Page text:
Well, if the president of the United States said it, it has to be true, right? Not exactly, but it’s sure nice to know that even back in 1971, Richard Nixon agreed that homosexuality was an orientation people were born with. Still, in 2014, although countless individuals may share Nixon’s belief, the question of whether sexual preference is a choice or biologically determined remains unanswered.
In The Words Of Former President Nixon, “Gays Are Born That Way”
White House tapes containing Nixon’s take on homosexuality have recently emerged, and they depict the former president's beliefs as being quite forward for the time period, the New York Post reported. “They’re born that way. You know that. That’s all. I think they are. Anyway, my point is, though, when I say they’re born that way, the tendency is there,” Nixon is heard clearly saying in the conversation. However, before you get too excited at Nixon’s gay revelation, soon afterward he blames homosexuality for the fall of the Greek and Roman empires. Former President Nixon is heard making statements such as, “The Greeks. And they had plenty of it,” following comments by the former secretary of the state, Henry Kissinger, who said that “The Romans were notorious…homosexuals.”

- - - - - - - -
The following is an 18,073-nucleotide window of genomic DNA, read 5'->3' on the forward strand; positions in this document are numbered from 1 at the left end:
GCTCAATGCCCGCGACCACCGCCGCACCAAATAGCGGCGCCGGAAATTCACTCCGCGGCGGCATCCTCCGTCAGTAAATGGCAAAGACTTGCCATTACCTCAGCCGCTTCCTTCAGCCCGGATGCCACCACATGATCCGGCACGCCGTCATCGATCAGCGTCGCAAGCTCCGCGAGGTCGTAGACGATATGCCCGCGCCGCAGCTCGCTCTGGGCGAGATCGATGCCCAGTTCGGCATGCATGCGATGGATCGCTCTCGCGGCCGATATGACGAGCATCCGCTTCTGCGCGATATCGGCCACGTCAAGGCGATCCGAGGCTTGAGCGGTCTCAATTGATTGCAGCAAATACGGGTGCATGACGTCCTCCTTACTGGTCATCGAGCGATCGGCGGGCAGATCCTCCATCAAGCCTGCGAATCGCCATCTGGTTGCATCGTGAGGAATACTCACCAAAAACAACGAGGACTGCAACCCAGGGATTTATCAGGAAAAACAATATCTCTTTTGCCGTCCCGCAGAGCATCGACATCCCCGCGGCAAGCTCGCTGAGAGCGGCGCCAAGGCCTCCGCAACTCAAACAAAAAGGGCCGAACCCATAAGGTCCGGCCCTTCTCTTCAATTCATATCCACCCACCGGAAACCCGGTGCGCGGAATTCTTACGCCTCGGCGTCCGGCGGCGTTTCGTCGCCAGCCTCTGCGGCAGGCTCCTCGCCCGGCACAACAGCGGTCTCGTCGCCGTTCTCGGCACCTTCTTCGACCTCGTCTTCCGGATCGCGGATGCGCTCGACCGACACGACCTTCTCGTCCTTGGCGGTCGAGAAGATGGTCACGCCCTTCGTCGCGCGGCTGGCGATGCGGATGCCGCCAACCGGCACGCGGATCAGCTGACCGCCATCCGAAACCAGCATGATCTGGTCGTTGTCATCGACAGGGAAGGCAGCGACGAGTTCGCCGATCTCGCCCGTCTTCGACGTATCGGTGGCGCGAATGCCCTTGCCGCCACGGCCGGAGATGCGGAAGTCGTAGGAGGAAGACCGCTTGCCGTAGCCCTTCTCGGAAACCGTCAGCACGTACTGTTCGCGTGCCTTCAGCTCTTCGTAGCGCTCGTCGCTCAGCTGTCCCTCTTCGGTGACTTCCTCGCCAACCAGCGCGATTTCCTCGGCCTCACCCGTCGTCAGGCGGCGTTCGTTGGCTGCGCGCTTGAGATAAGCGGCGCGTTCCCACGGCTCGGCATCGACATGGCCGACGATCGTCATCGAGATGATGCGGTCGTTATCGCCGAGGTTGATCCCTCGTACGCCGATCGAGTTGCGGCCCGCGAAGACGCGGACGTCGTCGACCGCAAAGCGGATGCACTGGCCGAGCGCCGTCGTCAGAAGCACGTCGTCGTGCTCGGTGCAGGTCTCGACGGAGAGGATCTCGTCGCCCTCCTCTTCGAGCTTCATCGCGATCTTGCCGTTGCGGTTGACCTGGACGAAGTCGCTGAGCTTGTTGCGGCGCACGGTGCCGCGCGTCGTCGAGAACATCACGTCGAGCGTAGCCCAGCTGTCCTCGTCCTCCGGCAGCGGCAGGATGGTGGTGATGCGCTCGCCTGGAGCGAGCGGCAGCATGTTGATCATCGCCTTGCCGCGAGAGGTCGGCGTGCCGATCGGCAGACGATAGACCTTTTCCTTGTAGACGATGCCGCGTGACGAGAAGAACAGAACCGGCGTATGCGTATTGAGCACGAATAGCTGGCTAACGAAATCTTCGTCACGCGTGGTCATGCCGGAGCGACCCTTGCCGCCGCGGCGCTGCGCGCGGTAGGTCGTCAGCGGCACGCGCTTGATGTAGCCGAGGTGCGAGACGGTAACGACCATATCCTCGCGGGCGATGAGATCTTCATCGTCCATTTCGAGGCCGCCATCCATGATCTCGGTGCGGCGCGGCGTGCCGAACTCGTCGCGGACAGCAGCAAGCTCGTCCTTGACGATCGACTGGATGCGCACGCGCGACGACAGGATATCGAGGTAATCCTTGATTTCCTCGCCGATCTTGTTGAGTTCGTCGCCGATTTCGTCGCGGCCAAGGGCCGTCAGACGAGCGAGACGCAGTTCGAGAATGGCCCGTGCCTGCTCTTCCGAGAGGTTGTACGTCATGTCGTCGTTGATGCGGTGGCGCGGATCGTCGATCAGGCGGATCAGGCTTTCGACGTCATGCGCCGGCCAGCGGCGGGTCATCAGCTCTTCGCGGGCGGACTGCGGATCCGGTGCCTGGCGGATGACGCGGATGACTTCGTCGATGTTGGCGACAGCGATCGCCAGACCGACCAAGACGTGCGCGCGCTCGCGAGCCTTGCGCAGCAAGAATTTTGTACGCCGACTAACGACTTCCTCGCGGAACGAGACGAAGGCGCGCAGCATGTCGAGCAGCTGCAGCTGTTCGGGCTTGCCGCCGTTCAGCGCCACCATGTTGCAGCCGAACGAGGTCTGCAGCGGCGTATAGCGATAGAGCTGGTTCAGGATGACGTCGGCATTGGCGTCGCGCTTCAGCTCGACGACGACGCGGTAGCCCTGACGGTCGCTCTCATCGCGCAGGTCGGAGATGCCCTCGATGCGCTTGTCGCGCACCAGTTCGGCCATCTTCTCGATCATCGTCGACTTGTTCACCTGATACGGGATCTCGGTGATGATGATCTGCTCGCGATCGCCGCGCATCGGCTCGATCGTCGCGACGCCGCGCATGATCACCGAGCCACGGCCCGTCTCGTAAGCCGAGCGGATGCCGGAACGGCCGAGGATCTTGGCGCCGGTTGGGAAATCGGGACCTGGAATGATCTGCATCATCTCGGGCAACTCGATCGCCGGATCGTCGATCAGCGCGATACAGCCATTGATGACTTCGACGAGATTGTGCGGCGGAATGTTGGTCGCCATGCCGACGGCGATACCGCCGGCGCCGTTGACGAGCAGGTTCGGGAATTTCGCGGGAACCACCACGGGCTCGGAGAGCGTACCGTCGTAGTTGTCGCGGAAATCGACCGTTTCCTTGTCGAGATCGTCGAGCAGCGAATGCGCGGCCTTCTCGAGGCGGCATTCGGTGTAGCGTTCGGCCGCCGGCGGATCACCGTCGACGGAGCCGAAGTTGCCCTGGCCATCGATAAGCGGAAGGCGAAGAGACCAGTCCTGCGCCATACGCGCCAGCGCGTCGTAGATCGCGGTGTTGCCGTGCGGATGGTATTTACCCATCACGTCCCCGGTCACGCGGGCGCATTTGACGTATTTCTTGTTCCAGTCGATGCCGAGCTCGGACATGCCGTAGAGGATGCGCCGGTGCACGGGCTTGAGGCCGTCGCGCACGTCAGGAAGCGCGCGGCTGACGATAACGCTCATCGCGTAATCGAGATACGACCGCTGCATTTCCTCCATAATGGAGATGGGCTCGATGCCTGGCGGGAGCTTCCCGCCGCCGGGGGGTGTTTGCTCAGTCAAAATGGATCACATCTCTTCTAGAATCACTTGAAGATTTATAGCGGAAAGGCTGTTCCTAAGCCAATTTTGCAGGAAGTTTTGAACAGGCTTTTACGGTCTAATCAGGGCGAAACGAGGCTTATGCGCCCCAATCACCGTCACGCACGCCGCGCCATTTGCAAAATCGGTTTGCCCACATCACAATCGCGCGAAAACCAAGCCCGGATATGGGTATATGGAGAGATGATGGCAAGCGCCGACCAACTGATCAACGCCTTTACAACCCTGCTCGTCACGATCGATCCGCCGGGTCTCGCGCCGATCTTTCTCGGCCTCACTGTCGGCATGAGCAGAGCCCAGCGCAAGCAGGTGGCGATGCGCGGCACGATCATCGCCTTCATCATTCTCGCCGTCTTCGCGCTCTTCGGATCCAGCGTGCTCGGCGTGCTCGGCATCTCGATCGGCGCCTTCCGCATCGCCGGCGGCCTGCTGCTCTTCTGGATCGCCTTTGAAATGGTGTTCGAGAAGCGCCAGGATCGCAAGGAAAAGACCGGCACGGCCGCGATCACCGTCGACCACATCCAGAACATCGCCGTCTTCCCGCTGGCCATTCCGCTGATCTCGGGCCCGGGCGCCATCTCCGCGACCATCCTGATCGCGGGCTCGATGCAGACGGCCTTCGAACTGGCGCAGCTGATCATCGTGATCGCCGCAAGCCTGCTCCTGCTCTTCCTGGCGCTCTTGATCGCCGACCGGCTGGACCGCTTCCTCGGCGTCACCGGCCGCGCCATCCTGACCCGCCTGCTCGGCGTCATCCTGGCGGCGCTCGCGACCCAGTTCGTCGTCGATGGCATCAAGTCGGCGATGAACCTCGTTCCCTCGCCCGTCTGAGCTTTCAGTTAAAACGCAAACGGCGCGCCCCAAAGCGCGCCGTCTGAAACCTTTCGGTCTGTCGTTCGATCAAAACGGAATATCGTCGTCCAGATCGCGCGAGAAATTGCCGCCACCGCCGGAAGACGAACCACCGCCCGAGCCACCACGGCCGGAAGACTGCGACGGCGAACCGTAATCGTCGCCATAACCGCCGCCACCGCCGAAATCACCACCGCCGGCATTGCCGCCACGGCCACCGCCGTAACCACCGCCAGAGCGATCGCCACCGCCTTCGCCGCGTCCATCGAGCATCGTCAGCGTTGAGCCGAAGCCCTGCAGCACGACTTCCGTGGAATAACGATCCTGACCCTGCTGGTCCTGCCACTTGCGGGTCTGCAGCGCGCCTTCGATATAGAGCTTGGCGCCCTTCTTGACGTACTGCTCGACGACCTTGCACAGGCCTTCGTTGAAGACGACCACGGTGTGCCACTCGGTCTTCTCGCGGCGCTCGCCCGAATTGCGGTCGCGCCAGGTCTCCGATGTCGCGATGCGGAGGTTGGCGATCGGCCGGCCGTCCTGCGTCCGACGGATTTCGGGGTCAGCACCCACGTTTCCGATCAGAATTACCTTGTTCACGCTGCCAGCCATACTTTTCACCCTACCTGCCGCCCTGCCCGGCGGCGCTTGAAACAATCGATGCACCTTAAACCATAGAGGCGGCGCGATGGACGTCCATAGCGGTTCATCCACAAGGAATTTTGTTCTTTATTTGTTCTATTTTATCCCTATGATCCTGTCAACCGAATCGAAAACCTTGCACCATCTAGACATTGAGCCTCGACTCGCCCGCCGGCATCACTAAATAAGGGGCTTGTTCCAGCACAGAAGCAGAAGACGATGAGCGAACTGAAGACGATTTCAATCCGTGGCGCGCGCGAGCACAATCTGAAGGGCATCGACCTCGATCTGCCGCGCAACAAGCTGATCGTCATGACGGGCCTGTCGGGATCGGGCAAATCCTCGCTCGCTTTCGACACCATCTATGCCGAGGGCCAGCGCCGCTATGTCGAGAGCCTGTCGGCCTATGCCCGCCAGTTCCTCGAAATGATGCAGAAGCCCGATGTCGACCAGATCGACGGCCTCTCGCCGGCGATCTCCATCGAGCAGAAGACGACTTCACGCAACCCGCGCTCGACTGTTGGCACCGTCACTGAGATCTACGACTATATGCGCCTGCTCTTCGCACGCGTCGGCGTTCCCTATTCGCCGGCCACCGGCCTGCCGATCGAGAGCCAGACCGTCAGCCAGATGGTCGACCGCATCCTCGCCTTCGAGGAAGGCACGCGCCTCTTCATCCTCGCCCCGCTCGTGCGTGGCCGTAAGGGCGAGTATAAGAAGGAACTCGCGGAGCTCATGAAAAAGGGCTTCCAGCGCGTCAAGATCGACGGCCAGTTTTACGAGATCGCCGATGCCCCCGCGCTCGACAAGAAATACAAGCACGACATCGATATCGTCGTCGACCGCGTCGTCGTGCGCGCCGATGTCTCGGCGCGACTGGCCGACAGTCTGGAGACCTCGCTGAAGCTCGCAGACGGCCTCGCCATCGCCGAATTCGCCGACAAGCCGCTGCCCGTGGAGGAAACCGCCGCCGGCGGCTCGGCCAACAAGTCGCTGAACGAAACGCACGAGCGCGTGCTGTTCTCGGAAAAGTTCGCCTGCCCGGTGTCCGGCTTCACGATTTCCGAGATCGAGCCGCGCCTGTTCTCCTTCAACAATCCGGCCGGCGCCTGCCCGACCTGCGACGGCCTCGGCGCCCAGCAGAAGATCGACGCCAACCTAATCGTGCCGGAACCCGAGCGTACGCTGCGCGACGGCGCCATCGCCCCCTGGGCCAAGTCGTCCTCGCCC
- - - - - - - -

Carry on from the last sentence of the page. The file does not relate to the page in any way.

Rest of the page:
A Genetic Component?
Twin studies have shown that sexual preference has a genetic component, The Huffington Post reported. Also, a gay man is more likely than a straight man to have a gay biological brother, just as lesbians are more likely than straight women to have gay sisters. “Sexual orientation has nothing to do with choice,” Dr. Michael Bailey, a researcher in search of the controversial “gay gene,” told the Daily Mail. “Our findings suggest there may be genes at play — we found evidence for two sets that affect whether a man is gay or straight.” The Huffington Post also reported that the brains of gay men are visibly different from the brains of straight men. Unfortunately, human brains do not stop developing until an individual is in their mid-20s, so this cannot be taken as concrete evidence of nature vs. nurture.
Mixed With A Little Bit Of Environmental Factors
With just about every other aspect of human personality, however, a part of sexual preference may also be attributed to the environment. For example, in families where alcoholism is prevalent, it’s not just genes that predispose children of alcoholics to drink excessively, but also their upbringing around parents who handle stress with alcohol. Upon entering adulthood, it is more likely that they would follow this practice than say, a child who grew up in a dry household. One could say the same with homosexual siblings. Rather than genes being a part of the picture it may be growing up with other homosexuals nearby.
At the end of the day, science can’t really say for sure whether homosexuality is genetic or acquired. When it comes to some subjects, such as those we love, and why we love them, maybe science should just stay out of it altogether.